Birthday lecture marks end of a series

Photo by Ally Hill ‘15|The Lafayette

“Marquis de Lafayette” makes an appearance at the football game in honor of his birthday.
“Marquis de Lafayette” makes an appearance at the football game in honor of his birthday.

The Gendebien Room in the Skillman Library was about as full as it has ever been. Diane Shaw, college archivist and director of special collections, began her lecture on the “farewell tour” of the Marquis de Lafayette, one in a series of lectures on Lafayette that has become an annual tradition at the college. She swept all present into the past – between years 1824 and 1825, a year in the life of Lafayette.

Shaw lectured on the life and times Marquis de Lafayette as he embarked on a “farewell tour” around America, with hundreds of thousands of citizens turning out to thank Lafayette for his role in the founding of our nation.

Few individuals have been as celebrated in this country as Lafayette was that day in 1824 when President James Monroe, in conjunction with Congress, formally invited Lafayette to return to America. This was a nation Lafayette had fought so hard to create fifty years after the Revolution began. The prospect of returning to the land of his idol, George Washington, excited Lafayette—who did not hesitate to accept.

He was, however, likely unprepared for exactly how grateful the American people were to him. Aside from being awarded $200,000 by Congress, which is just over four million dollars at today’s value, he was also warmly welcomed by everyone he met. Every city did its best to outdo all the others in giving their guest a grand welcome, but the most notable of these was Philadelphia. The city erected sixteen triumphal arches and marched in a parade in Lafayette’s honor, which consisted of nearly 20,000 individuals, with 160,000 others watching on.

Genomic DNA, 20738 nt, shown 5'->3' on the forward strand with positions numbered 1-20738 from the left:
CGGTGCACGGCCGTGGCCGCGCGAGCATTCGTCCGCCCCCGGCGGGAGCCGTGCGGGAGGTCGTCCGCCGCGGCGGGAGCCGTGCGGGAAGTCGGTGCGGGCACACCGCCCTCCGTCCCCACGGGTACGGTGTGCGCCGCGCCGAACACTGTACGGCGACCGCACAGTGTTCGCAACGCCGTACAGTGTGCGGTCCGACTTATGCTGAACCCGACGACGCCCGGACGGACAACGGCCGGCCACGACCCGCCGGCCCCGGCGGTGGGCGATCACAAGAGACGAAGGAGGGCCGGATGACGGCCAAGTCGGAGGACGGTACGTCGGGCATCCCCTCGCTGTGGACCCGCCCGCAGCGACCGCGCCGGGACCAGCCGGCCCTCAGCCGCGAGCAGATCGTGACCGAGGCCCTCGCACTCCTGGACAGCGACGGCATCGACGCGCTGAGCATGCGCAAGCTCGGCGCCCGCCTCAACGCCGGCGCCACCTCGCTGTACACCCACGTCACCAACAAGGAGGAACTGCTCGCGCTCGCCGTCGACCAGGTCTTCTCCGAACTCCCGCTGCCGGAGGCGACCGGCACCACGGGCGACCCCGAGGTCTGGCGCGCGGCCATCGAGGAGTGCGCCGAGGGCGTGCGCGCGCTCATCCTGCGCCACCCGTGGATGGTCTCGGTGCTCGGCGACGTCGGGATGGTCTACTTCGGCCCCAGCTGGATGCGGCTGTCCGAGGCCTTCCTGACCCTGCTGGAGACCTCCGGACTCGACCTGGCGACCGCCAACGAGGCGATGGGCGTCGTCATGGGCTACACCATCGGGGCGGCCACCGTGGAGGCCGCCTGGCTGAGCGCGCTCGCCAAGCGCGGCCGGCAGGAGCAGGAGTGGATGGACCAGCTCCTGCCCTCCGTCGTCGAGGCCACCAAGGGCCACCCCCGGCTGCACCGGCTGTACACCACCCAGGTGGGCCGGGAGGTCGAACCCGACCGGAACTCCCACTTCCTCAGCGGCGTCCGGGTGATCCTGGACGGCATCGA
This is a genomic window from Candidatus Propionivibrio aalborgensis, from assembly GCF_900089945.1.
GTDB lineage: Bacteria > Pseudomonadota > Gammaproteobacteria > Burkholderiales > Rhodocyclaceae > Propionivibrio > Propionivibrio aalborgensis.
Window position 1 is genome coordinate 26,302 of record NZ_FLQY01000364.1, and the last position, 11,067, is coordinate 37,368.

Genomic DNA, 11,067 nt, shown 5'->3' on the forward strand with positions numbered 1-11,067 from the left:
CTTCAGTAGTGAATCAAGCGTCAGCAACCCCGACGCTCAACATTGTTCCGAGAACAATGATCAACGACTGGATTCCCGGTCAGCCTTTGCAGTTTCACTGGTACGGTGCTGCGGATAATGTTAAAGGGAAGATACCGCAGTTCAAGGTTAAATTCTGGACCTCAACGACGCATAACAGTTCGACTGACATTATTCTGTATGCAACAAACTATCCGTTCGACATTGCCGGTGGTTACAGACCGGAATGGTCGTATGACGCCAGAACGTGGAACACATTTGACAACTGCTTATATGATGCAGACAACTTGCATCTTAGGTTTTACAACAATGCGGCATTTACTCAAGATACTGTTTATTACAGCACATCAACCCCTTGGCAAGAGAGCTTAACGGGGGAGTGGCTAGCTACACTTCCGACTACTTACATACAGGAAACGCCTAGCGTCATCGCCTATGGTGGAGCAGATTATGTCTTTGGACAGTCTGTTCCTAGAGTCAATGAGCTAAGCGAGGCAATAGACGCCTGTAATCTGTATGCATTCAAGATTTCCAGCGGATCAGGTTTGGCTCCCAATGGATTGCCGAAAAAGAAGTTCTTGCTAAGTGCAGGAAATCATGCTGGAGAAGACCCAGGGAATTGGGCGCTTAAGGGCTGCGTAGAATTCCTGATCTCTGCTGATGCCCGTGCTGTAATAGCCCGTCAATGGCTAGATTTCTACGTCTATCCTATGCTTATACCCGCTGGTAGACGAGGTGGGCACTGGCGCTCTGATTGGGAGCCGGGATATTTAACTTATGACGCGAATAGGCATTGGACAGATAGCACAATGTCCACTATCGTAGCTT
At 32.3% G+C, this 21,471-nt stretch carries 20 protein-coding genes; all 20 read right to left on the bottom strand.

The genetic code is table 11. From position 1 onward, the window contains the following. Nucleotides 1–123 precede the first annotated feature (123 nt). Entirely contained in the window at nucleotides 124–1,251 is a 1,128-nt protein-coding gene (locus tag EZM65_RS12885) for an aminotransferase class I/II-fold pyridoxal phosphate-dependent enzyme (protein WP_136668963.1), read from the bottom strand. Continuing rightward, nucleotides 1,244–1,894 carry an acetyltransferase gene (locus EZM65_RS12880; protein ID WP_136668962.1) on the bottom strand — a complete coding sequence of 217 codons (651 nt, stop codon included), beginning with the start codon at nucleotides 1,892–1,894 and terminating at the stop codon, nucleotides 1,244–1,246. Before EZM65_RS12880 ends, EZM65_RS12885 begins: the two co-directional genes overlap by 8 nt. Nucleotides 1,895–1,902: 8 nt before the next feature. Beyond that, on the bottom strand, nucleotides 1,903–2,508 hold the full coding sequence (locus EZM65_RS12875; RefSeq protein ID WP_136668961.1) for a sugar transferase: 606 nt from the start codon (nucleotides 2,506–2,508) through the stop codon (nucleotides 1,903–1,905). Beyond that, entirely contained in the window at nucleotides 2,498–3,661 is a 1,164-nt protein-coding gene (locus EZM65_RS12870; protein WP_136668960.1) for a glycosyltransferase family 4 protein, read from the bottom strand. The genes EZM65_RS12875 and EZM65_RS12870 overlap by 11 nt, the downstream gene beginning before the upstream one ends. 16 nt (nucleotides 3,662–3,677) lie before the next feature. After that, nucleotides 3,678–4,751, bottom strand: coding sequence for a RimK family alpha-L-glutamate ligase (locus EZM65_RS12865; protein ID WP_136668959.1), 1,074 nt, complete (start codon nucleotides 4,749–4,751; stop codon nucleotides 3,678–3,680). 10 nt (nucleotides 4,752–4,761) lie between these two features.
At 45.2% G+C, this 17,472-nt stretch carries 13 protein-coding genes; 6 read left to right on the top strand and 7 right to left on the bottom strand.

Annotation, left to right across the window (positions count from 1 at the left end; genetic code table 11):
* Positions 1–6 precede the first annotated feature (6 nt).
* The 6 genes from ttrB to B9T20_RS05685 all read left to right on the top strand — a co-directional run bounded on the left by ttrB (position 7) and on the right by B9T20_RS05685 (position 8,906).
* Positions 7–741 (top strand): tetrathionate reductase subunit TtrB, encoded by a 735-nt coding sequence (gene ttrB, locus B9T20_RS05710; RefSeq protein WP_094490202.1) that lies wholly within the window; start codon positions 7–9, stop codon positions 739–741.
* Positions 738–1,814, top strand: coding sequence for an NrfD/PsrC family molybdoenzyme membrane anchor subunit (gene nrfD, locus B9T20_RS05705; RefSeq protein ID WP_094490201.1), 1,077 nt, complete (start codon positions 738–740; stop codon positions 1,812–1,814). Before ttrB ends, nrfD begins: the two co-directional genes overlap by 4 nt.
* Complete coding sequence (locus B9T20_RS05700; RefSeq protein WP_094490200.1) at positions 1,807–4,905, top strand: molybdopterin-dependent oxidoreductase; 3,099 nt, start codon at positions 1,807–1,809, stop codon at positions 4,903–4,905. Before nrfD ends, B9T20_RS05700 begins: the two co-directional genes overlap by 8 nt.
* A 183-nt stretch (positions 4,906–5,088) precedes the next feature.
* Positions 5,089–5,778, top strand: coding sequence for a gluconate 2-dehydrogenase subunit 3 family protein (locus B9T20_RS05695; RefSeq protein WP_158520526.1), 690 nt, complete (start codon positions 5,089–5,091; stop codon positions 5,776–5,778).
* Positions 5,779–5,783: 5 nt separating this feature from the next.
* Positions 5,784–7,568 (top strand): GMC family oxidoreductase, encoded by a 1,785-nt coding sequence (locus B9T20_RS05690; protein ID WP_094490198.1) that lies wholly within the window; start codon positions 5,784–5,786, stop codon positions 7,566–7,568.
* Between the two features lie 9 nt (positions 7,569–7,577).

During the lecture, Shaw indicated the important part of contention in Lafayette’s visit to America: the issue of slavery. Though Lafayette did not want to embarrass his host nation by making a large public statement against it, he was certain to always treat slaves and free blacks as equals whenever he encountered them, and he did register many complaints against the practice in private. Shaw mentioned that one reason for the escalation of anti-slavery rhetoric and action that occurred later in the century was that Lafayette disapproved of it, and made treating everyone equally a point of honor.

The popularity of these lectures on Lafayette reflects a greater focus on the man for whom this school is named, one spurred on by the idea of Lafayette as a role model.

“Archivist Diane Windham Shaw and Professor Olga Anna Duhl have found depth in the life of Lafayette, so that he is becoming a political model for college faculty and students who supported equal rights, and took brave action in support of his beliefs,” Professor Ilan Peleg of the government and law department said.

Through being a model for the community, Lafayette challenges and inspires members of the school.

“All of us need models, people who inspire us by showing that progressive thinking and risk taking can make a difference in the lives of others,” history professor Robert Weiner said. “Lafayette stands out as a paragon of virtue, eschewing personal gain and power, while serving his country and the cause of liberty to the best of his ability. What an antidote for the cynicism of our age!”